AzChike: Because it’s so many ways to get money, and there’s so much money out here. Yeah.
Tell me about — you quit your job, you’re a scammer. You start putting out music — or, you had been, but it really starts rolling. Walk me through how things have been since 2015.
AzChike: The beginning of 2015, it wasn’t even personally for me when things started popping off. It was my boy, but I was there for it, and the opportunities came. I learned a lot. In 2015 I was a student, and in 2016, I got hella motivated, I started doing things on my own. No excuses. I was buying hella beats, I didn’t care — I had to make the music. From there, I just got consistent, I don’t know. From 2016, it was just doing shit.
When did you link with Swaye and Benzz, and end up forming AzCult?
AzChike: I linked with Swaye in sixth grade. Since middle school. We were the class clowns, that’s how we became friends. I met my boy Benzz in the ninth grade, the year I told you was the best year of high school. In 2010, we were just with each other all day, came up with the A-Z thing. Not an abbreviation, just A-Z, start-finish, alpha-omega, get it in the end. It was A-Z Gang, and remember I told you I dropped my first song in 2013 — that’s when I changed it. I didn’t like the “gang,” everybody was “gang” or “squad.” “Cult” is still dark, on some “I’ll smoke you” shit. It had a feeling to it, where if you hear someone say “cult,” you’d be like — you know what I’m saying? It became more official.
What’s your dynamic been like? Were you all equally serious, or were some of you more confident than the others?
AzChike: That’s a good question. At the beginning, to keep it a thousand with you, it was probably just a vibe and a feeling. It was just something there. You don’t know, but something was there. It’s 2018 now, it’s been eight years I’ve been with them, and we’ve been doing music successfully and consistently since 2015 — that’s three years. The other five years, we were big kicking it, conjuring up shit, and we were always just a group that attracted everything. I got a lot of freedom in my house. My mom’s not strict, she always said I’d find out on my own, but I tried to be as responsible as I could be at the ages I was. But my house was free, I had a lot of freedom, everyone would bunch up in my room. We were fifteen, sixteen, big licker, everything. As things got serious, it was just who stuck around. It was a lot of us, and people died off.
Question. I was going through your older music, and I feel there’s a distinct point in maybe 2016 where everything starts sounding really polished —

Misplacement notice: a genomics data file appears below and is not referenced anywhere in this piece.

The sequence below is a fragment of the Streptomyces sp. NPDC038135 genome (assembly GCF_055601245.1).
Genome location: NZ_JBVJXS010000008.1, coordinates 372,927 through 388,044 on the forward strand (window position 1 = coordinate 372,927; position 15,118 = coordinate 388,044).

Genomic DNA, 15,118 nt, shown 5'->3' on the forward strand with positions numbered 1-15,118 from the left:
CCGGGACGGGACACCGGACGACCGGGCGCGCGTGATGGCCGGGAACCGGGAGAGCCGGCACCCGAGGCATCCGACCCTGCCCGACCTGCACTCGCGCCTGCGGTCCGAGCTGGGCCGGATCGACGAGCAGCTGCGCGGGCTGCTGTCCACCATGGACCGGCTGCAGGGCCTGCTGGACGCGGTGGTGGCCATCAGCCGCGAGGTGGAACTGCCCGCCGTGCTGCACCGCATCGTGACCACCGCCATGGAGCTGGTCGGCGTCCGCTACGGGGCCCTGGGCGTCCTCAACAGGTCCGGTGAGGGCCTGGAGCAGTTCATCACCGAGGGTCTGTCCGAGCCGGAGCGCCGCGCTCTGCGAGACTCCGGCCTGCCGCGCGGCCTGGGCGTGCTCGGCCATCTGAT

AzChike: Yeah, yeah.
… and everything starts coming together. It clicks, and it sounds like what I’m listening to now. I’m curious what your creative progression was like —
…tell me about it, I wanna hear it.
AzChike: I need all your information, you hear me? You got the questions, I like you, bro. You really want to know? I went to the fucking Bay Area and found the best engineer in the world. His name is Sean Sauce at the Grill in North Oakland. I gotta go see him soon, anyway. He is who I drop my official music with. I’ll drop music mixed by other dudes, and it’s regular, but when we come together, that’s what you get. If it ain’t broke, don’t fix it.
I did not expect you to just give me a name. That’s crazy, makes a lot of sense. Were you working with him creatively, or you’re just sending him stems?
AzChike: My first time, ever, I was supposed to go to the Bay and I missed the whole first session with him. I was on a gram, my bus was delayed, I was seven hours away, it was over. I was sitting in the Greyhound, my manager at the time was like — yeah, we’re doing, he went crazy. He FaceTimed me, asked me how I wanted some things, and thirty minutes go past, and I get all the songs. I swear to God, I played every song the whole way. The first time ever, my managers just had my songs and I didn’t even do anything in the studio. Like you said, I just sent in the stems. But every time after that, I was with him in the studio.
Does he work with anyone else you know? Or is that just your guy?
AzChike: He costs. Ten hour sessions, it’s like $800. That’s why I fuck with him, because not a lot of people can get him. He’s under EMPIRE, so he’s their in-house guy. He works with Philthy Rich out the Bay, Gucci Mane, Kodak Black, Hoodrich Pablo Juan.